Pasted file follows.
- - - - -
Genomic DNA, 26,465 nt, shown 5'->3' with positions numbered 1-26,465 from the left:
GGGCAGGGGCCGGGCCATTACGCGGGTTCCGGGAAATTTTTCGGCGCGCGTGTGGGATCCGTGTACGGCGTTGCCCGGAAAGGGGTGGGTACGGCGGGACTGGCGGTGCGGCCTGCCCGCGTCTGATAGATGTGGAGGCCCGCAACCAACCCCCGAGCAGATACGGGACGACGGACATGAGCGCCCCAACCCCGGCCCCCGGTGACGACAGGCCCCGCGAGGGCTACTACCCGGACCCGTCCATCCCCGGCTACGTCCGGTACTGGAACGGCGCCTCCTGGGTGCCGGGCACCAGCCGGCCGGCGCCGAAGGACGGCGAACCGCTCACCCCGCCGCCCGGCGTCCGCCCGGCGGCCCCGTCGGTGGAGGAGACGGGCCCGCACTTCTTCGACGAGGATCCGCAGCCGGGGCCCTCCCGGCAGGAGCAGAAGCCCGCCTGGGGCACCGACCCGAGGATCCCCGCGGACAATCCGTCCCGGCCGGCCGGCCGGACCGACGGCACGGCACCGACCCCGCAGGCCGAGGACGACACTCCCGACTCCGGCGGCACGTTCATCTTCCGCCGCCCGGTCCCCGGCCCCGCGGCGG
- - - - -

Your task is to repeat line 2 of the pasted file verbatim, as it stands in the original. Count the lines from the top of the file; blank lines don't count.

GGGCAGGGGCCGGGCCATTACGCGGGTTCCGGGAAATTTTTCGGCGCGCGTGTGGGATCCGTGTACGGCGTTGCCCGGAAAGGGGTGGGTACGGCGGGACTGGCGGTGCGGCCTGCCCGCGTCTGATAGATGTGGAGGCCCGCAACCAACCCCCGAGCAGATACGGGACGACGGACATGAGCGCCCCAACCCCGGCCCCCGGTGACGACAGGCCCCGCGAGGGCTACTACCCGGACCCGTCCATCCCCGGCTACGTCCGGTACTGGAACGGCGCCTCCTGGGTGCCGGGCACCAGCCGGCCGGCGCCGAAGGACGGCGAACCGCTCACCCCGCCGCCCGGCGTCCGCCCGGCGGCCCCGTCGGTGGAGGAGACGGGCCCGCACTTCTTCGACGAGGATCCGCAGCCGGGGCCCTCCCGGCAGGAGCAGAAGCCCGCCTGGGGCACCGACCCGAGGATCCCCGCGGACAATCCGTCCCGGCCGGCCGGCCGGACCGACGGCACGGCACCGACCCCGCAGGCCGAGGACGACACTCCCGACTCCGGCGGCACGTTCATCTTCCGCCGCCCGGTCCCCGGCCCCGCGGCGG